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Garin urges FDA to review decision not to recommend Sinovac to health workers


Former health secretary and Iloilo Representative Janette Garin on Wednesday said the Food and Drug Administration's decision not to recommend Sinovac's COVID-19 vaccine to health workers should be reviewed.

"FDA’s decision on Sinovac should be reviewed and revisited. For the nth time, we have heard our experts say, vaccination has three goals: To prevent severe disease and death, to prevent clinical disease, (and) to prevent transmission," Garin said in a virtual press conference of the House minority bloc.

"While I agree that everybody is careful about vaccines being given to seniors because of mRNA experiences, it’s untenable to restrict the vaccine among healthcare workers," Garin added.

Asked if it is wrong for the FDA to grant emergency use authorization (EUA) on Sinovac vaccine, Garin said, "Mali ang interpretasyon. Kasi kung titingnan natin sa buong mundo na gumagamit naman ng Sinovac, I think it has been used in at least six or seven countries."

Curtailing the use of the said vaccine to healthcare workers is a no-no, Garin stressed.

FDA director general Eric Domingo announced that an EUA was already granted to Sinovac’s COVID-19 vaccine, however, its use on medical frontliners is not recommended because "it has an efficacy rate of 50.4% in this group."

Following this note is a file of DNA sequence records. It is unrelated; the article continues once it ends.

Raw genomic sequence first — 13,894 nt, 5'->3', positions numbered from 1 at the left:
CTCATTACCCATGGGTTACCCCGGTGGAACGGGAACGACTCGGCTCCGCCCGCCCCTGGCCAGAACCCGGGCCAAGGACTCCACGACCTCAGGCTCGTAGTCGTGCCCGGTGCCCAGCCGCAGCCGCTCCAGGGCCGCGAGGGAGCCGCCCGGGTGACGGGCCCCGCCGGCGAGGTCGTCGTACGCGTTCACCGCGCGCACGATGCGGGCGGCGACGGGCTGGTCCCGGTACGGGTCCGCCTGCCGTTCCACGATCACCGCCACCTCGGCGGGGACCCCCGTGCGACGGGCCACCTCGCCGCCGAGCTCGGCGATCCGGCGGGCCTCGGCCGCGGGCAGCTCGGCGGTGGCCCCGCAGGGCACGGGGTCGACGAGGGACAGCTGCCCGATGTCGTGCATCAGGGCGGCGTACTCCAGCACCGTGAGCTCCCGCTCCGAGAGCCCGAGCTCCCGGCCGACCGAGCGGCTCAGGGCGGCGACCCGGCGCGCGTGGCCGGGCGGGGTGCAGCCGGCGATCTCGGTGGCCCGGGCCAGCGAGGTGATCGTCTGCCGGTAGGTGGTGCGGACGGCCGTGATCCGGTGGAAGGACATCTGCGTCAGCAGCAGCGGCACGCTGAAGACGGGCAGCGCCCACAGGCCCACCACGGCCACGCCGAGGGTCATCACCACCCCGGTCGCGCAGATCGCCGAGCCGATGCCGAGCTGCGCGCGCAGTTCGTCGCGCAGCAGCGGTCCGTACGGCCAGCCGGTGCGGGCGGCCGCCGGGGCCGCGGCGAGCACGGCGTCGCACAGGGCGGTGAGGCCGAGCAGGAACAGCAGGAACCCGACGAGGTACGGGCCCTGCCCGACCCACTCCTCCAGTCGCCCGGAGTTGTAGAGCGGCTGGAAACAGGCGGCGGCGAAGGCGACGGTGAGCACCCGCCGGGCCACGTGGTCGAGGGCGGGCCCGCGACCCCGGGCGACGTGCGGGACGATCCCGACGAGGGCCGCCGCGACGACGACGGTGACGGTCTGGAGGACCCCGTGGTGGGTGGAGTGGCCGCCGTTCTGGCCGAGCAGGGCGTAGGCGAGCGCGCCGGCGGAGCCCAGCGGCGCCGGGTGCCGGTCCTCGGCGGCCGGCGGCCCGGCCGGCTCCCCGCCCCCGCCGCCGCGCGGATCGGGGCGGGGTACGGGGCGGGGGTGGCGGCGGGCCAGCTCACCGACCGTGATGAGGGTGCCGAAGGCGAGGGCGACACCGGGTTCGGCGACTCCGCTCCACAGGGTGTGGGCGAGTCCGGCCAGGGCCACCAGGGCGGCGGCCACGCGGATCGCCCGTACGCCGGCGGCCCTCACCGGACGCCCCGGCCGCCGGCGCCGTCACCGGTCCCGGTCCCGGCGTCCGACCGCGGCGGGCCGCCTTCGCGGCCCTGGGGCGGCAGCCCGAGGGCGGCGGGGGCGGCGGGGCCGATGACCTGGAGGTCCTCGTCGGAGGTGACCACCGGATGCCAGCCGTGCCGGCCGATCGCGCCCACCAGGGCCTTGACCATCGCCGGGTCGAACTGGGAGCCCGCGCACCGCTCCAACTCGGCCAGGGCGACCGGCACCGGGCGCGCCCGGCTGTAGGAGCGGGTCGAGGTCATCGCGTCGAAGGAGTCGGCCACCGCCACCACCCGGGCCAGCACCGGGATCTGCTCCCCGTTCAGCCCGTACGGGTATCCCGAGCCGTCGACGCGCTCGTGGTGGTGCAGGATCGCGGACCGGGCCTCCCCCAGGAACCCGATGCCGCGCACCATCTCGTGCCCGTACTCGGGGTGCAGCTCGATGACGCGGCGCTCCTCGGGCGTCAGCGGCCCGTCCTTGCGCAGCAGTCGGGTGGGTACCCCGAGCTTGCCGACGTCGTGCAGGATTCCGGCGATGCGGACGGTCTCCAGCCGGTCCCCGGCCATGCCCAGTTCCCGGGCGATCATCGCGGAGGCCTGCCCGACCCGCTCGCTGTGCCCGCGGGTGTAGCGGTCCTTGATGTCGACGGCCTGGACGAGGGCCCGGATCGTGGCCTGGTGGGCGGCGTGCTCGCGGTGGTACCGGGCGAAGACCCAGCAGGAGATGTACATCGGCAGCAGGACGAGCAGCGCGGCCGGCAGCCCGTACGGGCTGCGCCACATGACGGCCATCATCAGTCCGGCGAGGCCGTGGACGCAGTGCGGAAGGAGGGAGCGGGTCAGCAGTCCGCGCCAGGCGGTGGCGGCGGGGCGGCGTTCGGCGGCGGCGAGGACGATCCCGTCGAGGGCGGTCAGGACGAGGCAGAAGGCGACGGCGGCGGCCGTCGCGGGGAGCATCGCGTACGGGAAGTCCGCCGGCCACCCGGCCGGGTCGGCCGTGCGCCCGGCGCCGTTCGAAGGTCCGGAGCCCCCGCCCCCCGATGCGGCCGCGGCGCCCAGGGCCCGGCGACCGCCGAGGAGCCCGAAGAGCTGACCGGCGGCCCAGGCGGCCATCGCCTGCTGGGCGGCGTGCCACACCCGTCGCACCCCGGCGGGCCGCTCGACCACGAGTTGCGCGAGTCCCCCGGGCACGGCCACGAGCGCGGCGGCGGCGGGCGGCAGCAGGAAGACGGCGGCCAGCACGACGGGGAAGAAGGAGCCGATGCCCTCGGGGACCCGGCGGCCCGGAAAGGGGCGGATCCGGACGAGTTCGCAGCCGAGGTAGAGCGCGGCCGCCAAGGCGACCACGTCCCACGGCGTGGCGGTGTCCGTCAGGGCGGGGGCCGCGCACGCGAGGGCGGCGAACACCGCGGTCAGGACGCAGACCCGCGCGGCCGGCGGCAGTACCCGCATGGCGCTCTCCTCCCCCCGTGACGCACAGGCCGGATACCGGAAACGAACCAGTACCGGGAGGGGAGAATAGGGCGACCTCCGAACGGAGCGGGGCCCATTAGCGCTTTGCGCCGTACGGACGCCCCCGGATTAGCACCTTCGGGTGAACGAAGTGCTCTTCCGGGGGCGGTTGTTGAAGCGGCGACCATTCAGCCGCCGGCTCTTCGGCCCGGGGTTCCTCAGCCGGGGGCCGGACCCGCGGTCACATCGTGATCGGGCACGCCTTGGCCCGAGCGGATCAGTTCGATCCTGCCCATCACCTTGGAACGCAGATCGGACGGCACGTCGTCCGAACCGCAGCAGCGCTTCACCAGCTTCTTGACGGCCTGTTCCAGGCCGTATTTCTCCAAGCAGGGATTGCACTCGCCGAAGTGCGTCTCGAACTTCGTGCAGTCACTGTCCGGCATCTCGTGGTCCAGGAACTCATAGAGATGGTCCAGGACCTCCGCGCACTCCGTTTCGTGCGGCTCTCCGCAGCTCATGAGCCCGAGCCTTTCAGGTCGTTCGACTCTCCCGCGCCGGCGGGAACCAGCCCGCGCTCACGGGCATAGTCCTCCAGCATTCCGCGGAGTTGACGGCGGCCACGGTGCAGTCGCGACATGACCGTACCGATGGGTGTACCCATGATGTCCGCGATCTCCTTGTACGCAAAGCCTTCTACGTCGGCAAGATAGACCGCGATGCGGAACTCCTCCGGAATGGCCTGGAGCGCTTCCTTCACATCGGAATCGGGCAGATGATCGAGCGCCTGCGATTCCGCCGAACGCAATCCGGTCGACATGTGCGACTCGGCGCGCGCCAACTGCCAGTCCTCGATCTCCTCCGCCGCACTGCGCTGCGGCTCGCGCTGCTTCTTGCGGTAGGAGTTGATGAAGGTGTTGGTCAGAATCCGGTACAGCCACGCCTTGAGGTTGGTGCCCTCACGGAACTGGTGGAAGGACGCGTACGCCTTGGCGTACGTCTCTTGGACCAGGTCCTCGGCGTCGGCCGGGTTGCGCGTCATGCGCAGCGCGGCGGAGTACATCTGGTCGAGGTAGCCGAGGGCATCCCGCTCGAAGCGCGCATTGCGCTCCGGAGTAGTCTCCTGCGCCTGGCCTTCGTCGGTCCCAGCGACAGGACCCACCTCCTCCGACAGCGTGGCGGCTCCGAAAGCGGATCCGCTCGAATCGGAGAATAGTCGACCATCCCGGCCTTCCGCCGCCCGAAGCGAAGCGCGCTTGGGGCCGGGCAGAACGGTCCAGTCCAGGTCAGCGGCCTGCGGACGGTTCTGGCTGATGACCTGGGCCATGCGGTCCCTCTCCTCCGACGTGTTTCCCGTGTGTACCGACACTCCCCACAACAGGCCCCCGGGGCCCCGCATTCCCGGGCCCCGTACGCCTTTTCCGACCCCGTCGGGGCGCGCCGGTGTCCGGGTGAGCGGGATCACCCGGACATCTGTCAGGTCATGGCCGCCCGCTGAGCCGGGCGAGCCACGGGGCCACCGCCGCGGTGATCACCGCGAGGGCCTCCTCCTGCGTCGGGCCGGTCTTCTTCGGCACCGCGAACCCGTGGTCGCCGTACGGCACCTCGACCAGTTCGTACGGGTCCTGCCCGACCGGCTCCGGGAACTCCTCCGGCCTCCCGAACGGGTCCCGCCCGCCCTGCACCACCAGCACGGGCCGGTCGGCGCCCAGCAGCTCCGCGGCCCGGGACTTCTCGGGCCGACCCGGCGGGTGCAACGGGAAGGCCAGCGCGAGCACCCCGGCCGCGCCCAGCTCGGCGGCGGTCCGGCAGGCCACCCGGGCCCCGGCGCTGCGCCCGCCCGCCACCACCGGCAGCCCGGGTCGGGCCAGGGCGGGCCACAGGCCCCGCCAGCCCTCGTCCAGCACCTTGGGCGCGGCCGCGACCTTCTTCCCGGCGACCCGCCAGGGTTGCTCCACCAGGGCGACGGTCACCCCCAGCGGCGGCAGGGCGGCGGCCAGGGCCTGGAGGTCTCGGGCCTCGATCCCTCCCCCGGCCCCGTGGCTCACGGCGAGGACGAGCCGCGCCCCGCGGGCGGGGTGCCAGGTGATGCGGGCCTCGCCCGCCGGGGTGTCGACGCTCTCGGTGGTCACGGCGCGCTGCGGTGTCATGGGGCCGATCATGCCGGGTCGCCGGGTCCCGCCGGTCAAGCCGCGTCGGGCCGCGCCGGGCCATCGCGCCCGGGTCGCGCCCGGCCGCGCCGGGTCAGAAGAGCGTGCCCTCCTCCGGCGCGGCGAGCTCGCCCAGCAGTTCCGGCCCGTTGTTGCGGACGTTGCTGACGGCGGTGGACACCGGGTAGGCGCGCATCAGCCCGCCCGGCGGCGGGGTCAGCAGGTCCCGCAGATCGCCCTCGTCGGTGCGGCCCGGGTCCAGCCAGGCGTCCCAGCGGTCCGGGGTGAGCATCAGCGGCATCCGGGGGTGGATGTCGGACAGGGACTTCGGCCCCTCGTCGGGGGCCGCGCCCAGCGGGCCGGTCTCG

Domingo cited that human trials of the Sinovac vaccine in Brazil involving health workers as participants showed that it is not the best vaccine choice for them as they have high exposure to COVID-19 cases.

However, Garin argued that the human trial conducted in Brazil was done when the pandemic was at its peak and where minimum health standards were not properly observed.

"Nakita naman natin kung ilang public concerts and gatherings ang ginawa sa Brazil in the midst of the pandemic. That is the reason why in assessing clinical trials output, consideration should be done collectively and not individually," Garin said.

According to Garin, Sinovac had performed a "randomized, double-blind, placebo-controlled, phases 1 and 2 clinical trials of its Coronavac in healthy adults aged 60 years and above in Hebei province."

"Phase 1 and 2 of [the] Sinovac trials [have] shown results among seniors, at par with the 18 to 59-years-old. However, it is possible that data has not been transmitted yet," Garin said.

"This should have been clarified because the recent statements of DOH can be misinterpreted. What if other vaccines come late? We defeat the purpose of protecting the seniors where mortality is 10%," she added.

Garin said depriving medical workers of the much-needed vaccine is considered as a disservice to them and to the entire country.

"If other countries are not using Sinovac for their HCWs and senior citizens, that would be understandable but if this inactivated vaccine, which has shown to have less allergic reactions and adverse effects and might generate a longer duration of immunity as compared to vaccines using other technology, then it is worth reviewing," she stressed.—AOL, GMA News

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